An Interview with Shaun Casey: Religion and Presidential Politics

When Secretary of State John Kerry launched the new Office of Faith-Based Community Initiatives (OFBCI), he extolled the importance and urgency of religious studies:  “In fact if I went back to college today I think I would probably major in comparative religion because that’s how integrated it is in everything we are working on, and deciding, and thinking about in life today.” The virtue and political utility of religious studies aside, some academics voiced critique and caution about how such an office might be haunted by political agendas, subjected to idealistic visions of liberal democracy, and premised on a particular […]

Earth, Air, Fire, Water, and Heart: Learning About the New Age from After School Cartoons

  By Beth Singler “Captain Planet, he’s our hero, Gonna take pollution down to zero, He’s our powers magnified, And he’s fighting on the planet’s side.” Travel back with me now through the mists of time to when dinosaurs roamed the earth and a much younger version of me returned each day from school to settle down on the couch with a choccy biscuit and that afternoon’s cartoons. On very special days these lyrics—written by no less a musical luminary than Phil Collins himself—would blast out of my television to let me know that I was in for thirty minutes […]

The Bible in Comics: Genesis

  By Beth Davies-Stofka, PhD The Bible was written on scrolls, papyri, and parchment and rendered in languages ancient or dead. For some religious people, it would seem an act of disrespect, if not sacrilege, to translate its stories and lessons into pictures. Yet down the centuries, countless believers have eagerly translated the Bible into art, sculpture, music, and architecture. To encounter the Bible in art is to encounter the reverence, the joy, and even the missionary zeal of the artist. In the most notable examples, we also feel the artist’s curiosity, the will to explore the unexplored dimensions of his […]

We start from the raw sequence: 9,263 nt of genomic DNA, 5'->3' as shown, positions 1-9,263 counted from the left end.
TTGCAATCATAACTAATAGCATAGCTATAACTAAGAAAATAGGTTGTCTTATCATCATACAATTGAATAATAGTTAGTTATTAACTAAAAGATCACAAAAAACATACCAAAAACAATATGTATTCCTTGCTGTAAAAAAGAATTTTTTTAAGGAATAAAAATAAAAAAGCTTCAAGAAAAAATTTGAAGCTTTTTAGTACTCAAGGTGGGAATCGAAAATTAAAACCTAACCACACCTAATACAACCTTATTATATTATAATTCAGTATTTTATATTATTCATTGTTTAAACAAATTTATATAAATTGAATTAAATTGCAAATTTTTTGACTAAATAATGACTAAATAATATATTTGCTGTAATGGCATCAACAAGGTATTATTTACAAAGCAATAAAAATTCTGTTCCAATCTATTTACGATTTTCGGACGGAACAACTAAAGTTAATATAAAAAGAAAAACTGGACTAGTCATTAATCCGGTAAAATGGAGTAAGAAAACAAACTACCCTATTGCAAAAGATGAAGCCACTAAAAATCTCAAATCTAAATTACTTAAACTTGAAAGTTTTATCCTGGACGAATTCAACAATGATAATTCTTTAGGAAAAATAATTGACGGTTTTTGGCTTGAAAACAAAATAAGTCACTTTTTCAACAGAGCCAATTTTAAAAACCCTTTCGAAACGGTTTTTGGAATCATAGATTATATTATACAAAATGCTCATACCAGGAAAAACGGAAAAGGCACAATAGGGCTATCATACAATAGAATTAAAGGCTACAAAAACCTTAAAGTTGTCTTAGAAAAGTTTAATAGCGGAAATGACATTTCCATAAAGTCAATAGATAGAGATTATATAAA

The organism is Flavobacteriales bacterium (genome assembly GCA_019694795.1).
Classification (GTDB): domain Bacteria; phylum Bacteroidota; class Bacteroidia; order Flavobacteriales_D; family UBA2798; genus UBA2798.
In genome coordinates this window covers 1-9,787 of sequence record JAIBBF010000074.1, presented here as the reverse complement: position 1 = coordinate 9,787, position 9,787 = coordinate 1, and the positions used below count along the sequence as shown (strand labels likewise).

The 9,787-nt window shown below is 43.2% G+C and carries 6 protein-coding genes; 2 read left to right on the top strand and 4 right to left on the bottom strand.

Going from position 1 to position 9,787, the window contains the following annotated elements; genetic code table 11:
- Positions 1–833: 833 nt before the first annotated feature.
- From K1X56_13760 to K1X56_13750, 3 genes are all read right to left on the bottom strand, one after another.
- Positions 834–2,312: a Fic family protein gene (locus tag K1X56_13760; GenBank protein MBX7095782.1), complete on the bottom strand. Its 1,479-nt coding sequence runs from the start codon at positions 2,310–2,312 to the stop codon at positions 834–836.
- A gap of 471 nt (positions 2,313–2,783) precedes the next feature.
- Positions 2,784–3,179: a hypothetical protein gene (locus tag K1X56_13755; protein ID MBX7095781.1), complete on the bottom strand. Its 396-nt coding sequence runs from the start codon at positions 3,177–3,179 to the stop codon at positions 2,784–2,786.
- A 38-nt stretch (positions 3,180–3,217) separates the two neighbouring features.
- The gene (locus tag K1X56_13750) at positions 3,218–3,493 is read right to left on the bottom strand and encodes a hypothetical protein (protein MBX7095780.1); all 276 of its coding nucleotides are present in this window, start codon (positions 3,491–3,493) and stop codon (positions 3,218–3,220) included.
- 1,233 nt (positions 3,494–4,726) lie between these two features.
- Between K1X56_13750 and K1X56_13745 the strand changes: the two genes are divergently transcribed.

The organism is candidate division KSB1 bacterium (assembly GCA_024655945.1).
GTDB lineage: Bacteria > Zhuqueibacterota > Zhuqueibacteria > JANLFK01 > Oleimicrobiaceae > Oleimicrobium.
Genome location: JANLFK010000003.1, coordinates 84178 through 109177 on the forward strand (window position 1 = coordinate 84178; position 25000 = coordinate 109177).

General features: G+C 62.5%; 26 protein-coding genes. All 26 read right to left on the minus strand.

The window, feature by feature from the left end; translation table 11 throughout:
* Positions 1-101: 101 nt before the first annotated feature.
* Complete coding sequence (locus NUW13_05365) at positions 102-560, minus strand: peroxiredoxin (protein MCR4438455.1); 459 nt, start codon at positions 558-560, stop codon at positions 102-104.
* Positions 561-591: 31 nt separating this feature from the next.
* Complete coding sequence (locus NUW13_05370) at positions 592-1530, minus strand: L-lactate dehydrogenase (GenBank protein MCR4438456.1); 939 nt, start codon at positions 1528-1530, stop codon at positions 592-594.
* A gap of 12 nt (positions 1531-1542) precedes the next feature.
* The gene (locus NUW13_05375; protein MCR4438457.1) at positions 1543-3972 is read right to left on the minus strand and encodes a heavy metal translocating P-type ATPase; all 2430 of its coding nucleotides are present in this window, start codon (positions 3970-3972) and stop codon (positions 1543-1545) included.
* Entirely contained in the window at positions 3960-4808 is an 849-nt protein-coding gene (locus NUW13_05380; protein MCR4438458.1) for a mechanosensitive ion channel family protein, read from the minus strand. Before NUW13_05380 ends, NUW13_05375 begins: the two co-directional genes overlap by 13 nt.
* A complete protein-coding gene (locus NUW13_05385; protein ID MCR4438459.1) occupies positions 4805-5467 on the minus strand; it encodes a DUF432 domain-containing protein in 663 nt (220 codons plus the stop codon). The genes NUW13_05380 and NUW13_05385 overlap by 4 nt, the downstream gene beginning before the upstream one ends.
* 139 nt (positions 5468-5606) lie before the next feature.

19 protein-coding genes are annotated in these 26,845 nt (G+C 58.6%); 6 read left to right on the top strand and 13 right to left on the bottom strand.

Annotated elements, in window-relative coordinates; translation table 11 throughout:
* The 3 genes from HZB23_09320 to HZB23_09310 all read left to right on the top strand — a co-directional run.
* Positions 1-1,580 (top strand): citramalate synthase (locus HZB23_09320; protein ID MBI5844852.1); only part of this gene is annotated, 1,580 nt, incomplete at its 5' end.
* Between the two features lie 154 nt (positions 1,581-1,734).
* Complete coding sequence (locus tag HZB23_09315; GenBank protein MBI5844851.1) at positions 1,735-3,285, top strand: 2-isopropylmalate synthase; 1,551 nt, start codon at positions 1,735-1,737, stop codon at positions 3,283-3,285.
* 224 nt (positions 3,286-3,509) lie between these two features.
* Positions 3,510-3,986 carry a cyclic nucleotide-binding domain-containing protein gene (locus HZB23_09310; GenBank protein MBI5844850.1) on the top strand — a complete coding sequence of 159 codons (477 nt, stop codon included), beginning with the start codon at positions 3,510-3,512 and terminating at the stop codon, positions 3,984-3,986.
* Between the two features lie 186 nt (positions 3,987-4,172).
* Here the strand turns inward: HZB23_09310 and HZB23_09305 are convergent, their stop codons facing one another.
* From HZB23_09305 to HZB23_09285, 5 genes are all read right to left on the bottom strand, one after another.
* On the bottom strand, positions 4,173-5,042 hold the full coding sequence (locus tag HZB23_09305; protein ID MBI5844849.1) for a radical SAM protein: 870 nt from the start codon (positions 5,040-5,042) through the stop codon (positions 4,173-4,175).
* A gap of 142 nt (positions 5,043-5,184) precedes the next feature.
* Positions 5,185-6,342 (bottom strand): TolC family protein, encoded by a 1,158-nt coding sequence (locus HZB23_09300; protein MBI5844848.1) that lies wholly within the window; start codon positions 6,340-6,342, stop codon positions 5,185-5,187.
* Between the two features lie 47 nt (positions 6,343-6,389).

The Link between Anti-Gay Church Teachings and the Millennial Exodus

  By Daniel Cox Ask someone born after 1980 whether they know anyone who has left his or her childhood religion and the answer will likely be yes. In fact, many Millennials, adults who are between the ages of eighteen and thirty-four, could probably name more than one. Roughly one-quarter (24 percent) of Millennials have abandoned their childhood religious identities and now claim no attachment to organized religion. And this is more than just a life cycle phenomenon; today’s Millennials exhibit a greater propensity to leave their childhood faith than any previous generation. Now, a survey from Public Religion Research Institute sheds […]

Muslim Men: Please Shut Up about Women!

By Amanullah De Sondy A recent Pew Research Center study indicated how “people” in various Muslim countries “prefer” Muslim women to dress. The results are varied from fully veiled dress to no veil at all. There seems to be no turning away from public interest in Muslim women and the flurry of commentaries from public intellectuals has begun. Beyond the polemics of discussions on Muslim women, I’m interested to interrogate the notion of “preference” in this matter and ask, “Who are these ‘people’?” Issues of women and veiling may seem simple at face value, but in fact, they are complex […]